History of Perfume

Since the beginning of recored history, humans have attempted to mask or enhance their own odor by using perfume, which emulates nature's pleasant smells. Many natural and man-made materials have been used to make perfume to apply to the skin and clothing, to put in cleaners and cosmetics, or to scent the air. Because of differences in body chemistry, temperature, and body order, no perfume will smell exactly the same on any two people.

Perfume comes from the Latin "per" meaning "through" and "fumum" or "smoke". Many ancient perfumes were made by extracting Natural oils from plants through pressing and steaming. The oil was then burned to scent the air. Today, most perfume is used to scent bar soaps. Some products are even perfumed with industrial odorants to mask unpleasant smells or to appear "unscented."

According to the Bible, Three wise men visited the baby Jesus caring myrrh and frankincense. Ancient Egyptians burned incense called kyphi- of henna, myrrh, cinnamon, and juniper-as religious offerings. The Egyptians also perfumed their dead and often assigned specific fragrances to deities. Their word for perfume has been translated as "fragrance of the gods." 

Eventually Egyptian perfumery influenced the Greeks and the Romans. For hundred of years after the fall of rome, perfume was primarily an Oriental art. It spread to Europe when 13th century Crusaders brought back samples from Palestine to England, France and Italy. The Europeans discovered the healing properties of fragrance during the 17th century. France's King Louis XIV used it so much that he was called the "perfume king." 

Meanwhile in England aromatics were contained in lockets and the hollow heads of canes to be sniffed by the owner. It was not until the late 1800s/ when synthetic chemicals were used, that perfumes could be mass marketed. Un the United States, Francis Despard Doge created citronella-an alcohol with rose-like-order-by experimenting with citronella.

Perfumery progressed through the centuries

so did the art of the perfume bottle. In the tear of 1000 BC the ancient Egypt, newly invented glass bottles were made larger to hold perfumes. The art of the bottles were spread into Europe and reached its peak in Venice in the 18th century. Today perfume bottles are designed by the manufacturer to reflect the designers fragrance that is inside the bottle.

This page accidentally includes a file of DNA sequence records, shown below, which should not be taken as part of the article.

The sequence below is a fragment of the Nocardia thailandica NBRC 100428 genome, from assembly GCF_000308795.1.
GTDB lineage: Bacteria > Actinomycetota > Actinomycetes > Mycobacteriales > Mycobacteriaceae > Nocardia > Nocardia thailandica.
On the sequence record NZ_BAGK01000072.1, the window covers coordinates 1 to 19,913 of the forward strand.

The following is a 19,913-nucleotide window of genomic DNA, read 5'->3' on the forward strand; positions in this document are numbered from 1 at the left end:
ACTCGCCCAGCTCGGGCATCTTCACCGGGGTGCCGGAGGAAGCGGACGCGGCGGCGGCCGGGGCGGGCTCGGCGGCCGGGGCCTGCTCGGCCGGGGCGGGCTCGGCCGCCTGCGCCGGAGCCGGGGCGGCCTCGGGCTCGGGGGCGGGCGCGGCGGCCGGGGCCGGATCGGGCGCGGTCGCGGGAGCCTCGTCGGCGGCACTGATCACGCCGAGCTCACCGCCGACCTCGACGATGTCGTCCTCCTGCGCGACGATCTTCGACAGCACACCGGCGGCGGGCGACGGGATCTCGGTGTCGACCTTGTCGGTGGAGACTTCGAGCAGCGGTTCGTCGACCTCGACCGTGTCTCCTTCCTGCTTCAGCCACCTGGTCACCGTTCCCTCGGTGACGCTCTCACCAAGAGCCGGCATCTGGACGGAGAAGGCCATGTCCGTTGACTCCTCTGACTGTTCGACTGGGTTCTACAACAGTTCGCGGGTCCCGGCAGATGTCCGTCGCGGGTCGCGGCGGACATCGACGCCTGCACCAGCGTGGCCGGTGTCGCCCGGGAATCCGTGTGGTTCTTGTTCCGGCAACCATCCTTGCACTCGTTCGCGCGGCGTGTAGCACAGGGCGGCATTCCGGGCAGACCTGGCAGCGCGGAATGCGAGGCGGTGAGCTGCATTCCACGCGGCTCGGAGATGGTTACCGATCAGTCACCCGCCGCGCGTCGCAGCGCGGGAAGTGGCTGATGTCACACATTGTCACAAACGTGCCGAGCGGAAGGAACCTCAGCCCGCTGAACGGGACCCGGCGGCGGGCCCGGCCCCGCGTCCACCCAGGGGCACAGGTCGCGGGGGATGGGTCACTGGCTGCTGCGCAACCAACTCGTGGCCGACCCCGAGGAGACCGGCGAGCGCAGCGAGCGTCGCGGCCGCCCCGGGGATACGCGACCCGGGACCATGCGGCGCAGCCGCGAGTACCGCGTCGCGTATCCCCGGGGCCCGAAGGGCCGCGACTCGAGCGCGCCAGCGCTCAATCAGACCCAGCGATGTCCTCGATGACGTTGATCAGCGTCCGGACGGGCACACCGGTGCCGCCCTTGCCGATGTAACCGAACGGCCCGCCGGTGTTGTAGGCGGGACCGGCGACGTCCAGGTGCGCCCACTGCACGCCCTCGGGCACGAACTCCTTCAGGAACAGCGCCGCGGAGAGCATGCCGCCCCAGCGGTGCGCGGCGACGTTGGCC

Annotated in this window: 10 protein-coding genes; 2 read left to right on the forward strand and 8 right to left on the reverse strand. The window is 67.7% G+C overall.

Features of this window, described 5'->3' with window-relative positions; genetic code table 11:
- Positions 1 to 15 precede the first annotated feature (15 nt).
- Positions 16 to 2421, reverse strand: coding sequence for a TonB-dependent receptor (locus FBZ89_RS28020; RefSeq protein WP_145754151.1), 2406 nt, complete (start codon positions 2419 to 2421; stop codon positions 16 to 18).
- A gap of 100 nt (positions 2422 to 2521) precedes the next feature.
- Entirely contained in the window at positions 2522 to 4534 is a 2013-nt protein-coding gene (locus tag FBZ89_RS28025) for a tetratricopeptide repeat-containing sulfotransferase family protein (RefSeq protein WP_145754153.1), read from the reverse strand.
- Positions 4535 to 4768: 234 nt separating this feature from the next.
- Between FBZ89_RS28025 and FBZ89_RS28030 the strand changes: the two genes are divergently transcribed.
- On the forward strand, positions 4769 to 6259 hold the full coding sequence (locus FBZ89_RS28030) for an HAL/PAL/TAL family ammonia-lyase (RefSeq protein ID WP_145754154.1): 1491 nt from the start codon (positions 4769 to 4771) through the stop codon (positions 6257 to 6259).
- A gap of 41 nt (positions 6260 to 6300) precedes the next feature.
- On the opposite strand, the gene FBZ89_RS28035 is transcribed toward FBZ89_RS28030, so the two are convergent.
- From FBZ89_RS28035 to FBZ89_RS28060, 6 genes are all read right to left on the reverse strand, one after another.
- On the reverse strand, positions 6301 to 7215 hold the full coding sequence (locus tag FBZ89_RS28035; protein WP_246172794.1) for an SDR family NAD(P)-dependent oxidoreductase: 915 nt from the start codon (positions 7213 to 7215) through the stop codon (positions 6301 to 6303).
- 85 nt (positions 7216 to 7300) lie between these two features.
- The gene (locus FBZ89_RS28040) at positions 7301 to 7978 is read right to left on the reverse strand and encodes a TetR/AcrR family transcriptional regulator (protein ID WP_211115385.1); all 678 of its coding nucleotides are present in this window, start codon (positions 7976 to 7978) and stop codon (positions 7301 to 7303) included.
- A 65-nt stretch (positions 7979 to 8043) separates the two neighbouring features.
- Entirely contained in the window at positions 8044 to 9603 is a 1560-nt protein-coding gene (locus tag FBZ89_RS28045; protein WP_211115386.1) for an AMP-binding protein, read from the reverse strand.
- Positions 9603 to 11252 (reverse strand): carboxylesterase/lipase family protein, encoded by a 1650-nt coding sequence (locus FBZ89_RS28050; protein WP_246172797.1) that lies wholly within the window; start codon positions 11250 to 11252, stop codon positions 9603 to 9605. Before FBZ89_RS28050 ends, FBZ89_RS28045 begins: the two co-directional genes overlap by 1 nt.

Grasse

in the South of France is the Perfume Capital of the World...

Fresh

Traditional Notes:

Fresh scents are zesty, clean. They're bursting with ripe fruits, such as lemon, line and grapefruit and exploding with crisp green, such as fresh cut grass and violet leaves. Some also stir cool and refreshing aromas, such as sea breeze and fresh dew.

FRESH CITRUS

Combines juicy notes of lemon, mandarin, grapefruit and other citrus oils.Some are softly spiked with hints of wood and musk, making them sexy.

FRESH ​GREEN

Green tea leaves, green grass, fresh herbs, vines and leafy scents give these fragrances a clean, sporty attitude.

FRESH WATER

These refreshing cooling scents wash over the skin and give a sense of relief on hot summer days. The notes are watery, airy, icy and dewy

Floral

Traditional Notes:

The most popular fragrance family, Floral is blend of mixed bouquets of jasmine, rose, gardenia and tuberose. These fragrances are either pure and flowery, warmed with a touch of spice or fruit for a soft finish.

WHITE FLORAL

Only pure white blossoms such as jasmine, gardenia, freesia, lily and tuberose

SOFT FLORAL

Classic floral notes such as white flowers and rose are mixed with more powdery notes such as iris, vanilla and citrus.

Oriental

Traditional Notes:

Rich and regal, Oriental fragrances are wrapped with warm, spicy notes such as vanilla, cinnamon and clove. Also present are flowers-rose and orchis- blended with sweet spices as well as watering sugars like amber and nutmeg.

WOODY ORIENTAL

Soft sandalwood, warm rosewood, soft blossoms and a hint of spice makes the a sensual scent.

FLORAL ORIENTAL

Orange flower, vanilla, white pepper, sweet spices mixed with florals create a beautiful sensual scent with depth.

SOFT ORIENTAL

Mysterious notes of incense, amber and musk are infused with soft florals and spices to create an elegant aroma.

GOURMAND

The gourmand fragrances are fragrances on edible notes, A gourmand scent has prices, honey, vanilla, chocolate, amber. their scent is comfy

WOODSY

Traditional Notes:

Woodsy scents are nutty and spicy in nature with a note of amber, sandalwood, cedar. Some wood blends have a hint of cinnamon, earth and tobacco .

WOODSY ORIENTAL

Exotic woods of amber, sandalwood, cedar are leathery and smoky notes, are blended with warm spices.

DRY WOOD

Imagine leather, tobacco, cedar wood, spices, smokey, warm, sometimes a slight splash of citrus.

MOSSY WOOD

Mossy wood scents smell like a forest. Notes might include deep green scents, warm earthy scents, sandalwood with perhaps a bit of crisp citrus to liven up the fragrances.

We All Need To Thank Mother Nature For This Beautiful Earth That We All Live In. Enjoy The Beautiful Scent of Life..... 

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